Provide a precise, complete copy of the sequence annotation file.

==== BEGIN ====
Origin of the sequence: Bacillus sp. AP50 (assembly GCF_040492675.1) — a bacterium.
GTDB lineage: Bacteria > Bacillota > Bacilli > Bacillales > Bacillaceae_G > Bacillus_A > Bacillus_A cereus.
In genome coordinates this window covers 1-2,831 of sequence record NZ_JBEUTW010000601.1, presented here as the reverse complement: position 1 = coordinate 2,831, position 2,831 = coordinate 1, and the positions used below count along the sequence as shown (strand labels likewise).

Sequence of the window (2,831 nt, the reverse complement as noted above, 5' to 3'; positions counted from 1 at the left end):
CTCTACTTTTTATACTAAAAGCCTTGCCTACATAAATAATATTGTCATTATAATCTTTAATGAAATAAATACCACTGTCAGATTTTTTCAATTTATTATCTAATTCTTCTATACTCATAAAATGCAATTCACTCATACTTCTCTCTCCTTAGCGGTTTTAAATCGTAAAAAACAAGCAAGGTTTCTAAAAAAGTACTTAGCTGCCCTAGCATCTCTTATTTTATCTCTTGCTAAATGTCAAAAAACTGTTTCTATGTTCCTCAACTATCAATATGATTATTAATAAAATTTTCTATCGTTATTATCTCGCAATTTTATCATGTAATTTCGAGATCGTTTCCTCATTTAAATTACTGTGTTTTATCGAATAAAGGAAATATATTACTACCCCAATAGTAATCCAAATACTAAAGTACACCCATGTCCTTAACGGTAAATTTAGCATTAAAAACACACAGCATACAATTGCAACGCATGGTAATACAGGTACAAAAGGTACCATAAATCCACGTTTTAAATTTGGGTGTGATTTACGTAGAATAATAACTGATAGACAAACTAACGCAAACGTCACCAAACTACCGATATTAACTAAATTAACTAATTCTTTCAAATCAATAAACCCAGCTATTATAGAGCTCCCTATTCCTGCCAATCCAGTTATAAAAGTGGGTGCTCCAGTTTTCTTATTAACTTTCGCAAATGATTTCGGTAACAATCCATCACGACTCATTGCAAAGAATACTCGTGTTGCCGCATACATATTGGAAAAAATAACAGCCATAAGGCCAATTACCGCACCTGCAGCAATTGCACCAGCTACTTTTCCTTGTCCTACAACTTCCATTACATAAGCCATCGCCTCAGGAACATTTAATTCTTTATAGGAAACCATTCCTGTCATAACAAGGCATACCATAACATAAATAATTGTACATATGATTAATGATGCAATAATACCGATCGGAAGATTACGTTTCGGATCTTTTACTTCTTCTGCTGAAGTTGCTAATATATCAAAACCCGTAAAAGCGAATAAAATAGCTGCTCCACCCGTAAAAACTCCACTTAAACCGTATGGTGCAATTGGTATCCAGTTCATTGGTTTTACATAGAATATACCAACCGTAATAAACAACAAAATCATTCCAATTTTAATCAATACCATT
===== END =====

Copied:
Origin of the sequence: Bacillus sp. AP50 (assembly GCF_040492675.1) — a bacterium.
GTDB lineage: Bacteria > Bacillota > Bacilli > Bacillales > Bacillaceae_G > Bacillus_A > Bacillus_A cereus.
In genome coordinates this window covers 1-2,831 of sequence record NZ_JBEUTW010000601.1, presented here as the reverse complement: position 1 = coordinate 2,831, position 2,831 = coordinate 1, and the positions used below count along the sequence as shown (strand labels likewise).

Sequence of the window (2,831 nt, the reverse complement as noted above, 5' to 3'; positions counted from 1 at the left end):
CTCTACTTTTTATACTAAAAGCCTTGCCTACATAAATAATATTGTCATTATAATCTTTAATGAAATAAATACCACTGTCAGATTTTTTCAATTTATTATCTAATTCTTCTATACTCATAAAATGCAATTCACTCATACTTCTCTCTCCTTAGCGGTTTTAAATCGTAAAAAACAAGCAAGGTTTCTAAAAAAGTACTTAGCTGCCCTAGCATCTCTTATTTTATCTCTTGCTAAATGTCAAAAAACTGTTTCTATGTTCCTCAACTATCAATATGATTATTAATAAAATTTTCTATCGTTATTATCTCGCAATTTTATCATGTAATTTCGAGATCGTTTCCTCATTTAAATTACTGTGTTTTATCGAATAAAGGAAATATATTACTACCCCAATAGTAATCCAAATACTAAAGTACACCCATGTCCTTAACGGTAAATTTAGCATTAAAAACACACAGCATACAATTGCAACGCATGGTAATACAGGTACAAAAGGTACCATAAATCCACGTTTTAAATTTGGGTGTGATTTACGTAGAATAATAACTGATAGACAAACTAACGCAAACGTCACCAAACTACCGATATTAACTAAATTAACTAATTCTTTCAAATCAATAAACCCAGCTATTATAGAGCTCCCTATTCCTGCCAATCCAGTTATAAAAGTGGGTGCTCCAGTTTTCTTATTAACTTTCGCAAATGATTTCGGTAACAATCCATCACGACTCATTGCAAAGAATACTCGTGTTGCCGCATACATATTGGAAAAAATAACAGCCATAAGGCCAATTACCGCACCTGCAGCAATTGCACCAGCTACTTTTCCTTGTCCTACAACTTCCATTACATAAGCCATCGCCTCAGGAACATTTAATTCTTTATAGGAAACCATTCCTGTCATAACAAGGCATACCATAACATAAATAATTGTACATATGATTAATGATGCAATAATACCGATCGGAAGATTACGTTTCGGATCTTTTACTTCTTCTGCTGAAGTTGCTAATATATCAAAACCCGTAAAAGCGAATAAAATAGCTGCTCCACCCGTAAAAACTCCACTTAAACCGTATGGTGCAATTGGTATCCAGTTCATTGGTTTTACATAGAATATACCAACCGTAATAAACAACAAAATCATTCCAATTTTAATCAATACCATT